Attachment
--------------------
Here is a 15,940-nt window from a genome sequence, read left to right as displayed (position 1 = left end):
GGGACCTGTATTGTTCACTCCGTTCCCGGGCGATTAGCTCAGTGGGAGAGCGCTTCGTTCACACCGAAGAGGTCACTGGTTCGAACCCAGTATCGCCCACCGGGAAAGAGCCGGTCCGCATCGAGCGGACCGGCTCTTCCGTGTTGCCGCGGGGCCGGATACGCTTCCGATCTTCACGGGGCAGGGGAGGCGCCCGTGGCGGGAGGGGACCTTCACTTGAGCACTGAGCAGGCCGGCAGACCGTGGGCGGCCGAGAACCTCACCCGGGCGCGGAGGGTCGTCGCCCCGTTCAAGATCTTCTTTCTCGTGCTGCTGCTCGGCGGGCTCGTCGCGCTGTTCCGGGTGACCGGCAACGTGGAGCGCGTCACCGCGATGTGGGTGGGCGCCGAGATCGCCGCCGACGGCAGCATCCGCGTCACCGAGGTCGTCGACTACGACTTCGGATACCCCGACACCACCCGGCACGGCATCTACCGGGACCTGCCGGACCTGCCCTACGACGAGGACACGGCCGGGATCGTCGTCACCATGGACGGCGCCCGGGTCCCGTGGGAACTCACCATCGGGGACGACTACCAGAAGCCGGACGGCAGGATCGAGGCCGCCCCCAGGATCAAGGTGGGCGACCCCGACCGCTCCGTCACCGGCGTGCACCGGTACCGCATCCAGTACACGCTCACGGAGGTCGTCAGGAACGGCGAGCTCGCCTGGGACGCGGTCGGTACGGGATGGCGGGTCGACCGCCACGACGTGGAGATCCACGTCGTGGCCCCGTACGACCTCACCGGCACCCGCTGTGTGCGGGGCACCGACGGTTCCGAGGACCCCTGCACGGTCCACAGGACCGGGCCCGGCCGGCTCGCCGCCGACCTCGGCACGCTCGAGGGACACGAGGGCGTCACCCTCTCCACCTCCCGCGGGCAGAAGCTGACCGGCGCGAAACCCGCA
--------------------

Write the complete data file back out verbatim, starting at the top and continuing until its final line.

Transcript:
Here is a 15,940-nt window from a genome sequence, read left to right as displayed (position 1 = left end):
GGGACCTGTATTGTTCACTCCGTTCCCGGGCGATTAGCTCAGTGGGAGAGCGCTTCGTTCACACCGAAGAGGTCACTGGTTCGAACCCAGTATCGCCCACCGGGAAAGAGCCGGTCCGCATCGAGCGGACCGGCTCTTCCGTGTTGCCGCGGGGCCGGATACGCTTCCGATCTTCACGGGGCAGGGGAGGCGCCCGTGGCGGGAGGGGACCTTCACTTGAGCACTGAGCAGGCCGGCAGACCGTGGGCGGCCGAGAACCTCACCCGGGCGCGGAGGGTCGTCGCCCCGTTCAAGATCTTCTTTCTCGTGCTGCTGCTCGGCGGGCTCGTCGCGCTGTTCCGGGTGACCGGCAACGTGGAGCGCGTCACCGCGATGTGGGTGGGCGCCGAGATCGCCGCCGACGGCAGCATCCGCGTCACCGAGGTCGTCGACTACGACTTCGGATACCCCGACACCACCCGGCACGGCATCTACCGGGACCTGCCGGACCTGCCCTACGACGAGGACACGGCCGGGATCGTCGTCACCATGGACGGCGCCCGGGTCCCGTGGGAACTCACCATCGGGGACGACTACCAGAAGCCGGACGGCAGGATCGAGGCCGCCCCCAGGATCAAGGTGGGCGACCCCGACCGCTCCGTCACCGGCGTGCACCGGTACCGCATCCAGTACACGCTCACGGAGGTCGTCAGGAACGGCGAGCTCGCCTGGGACGCGGTCGGTACGGGATGGCGGGTCGACCGCCACGACGTGGAGATCCACGTCGTGGCCCCGTACGACCTCACCGGCACCCGCTGTGTGCGGGGCACCGACGGTTCCGAGGACCCCTGCACGGTCCACAGGACCGGGCCCGGCCGGCTCGCCGCCGACCTCGGCACGCTCGAGGGACACGAGGGCGTCACCCTCTCCACCTCCCGCGGGCAGAAGCTGACCGGCGCGAAACCCGCA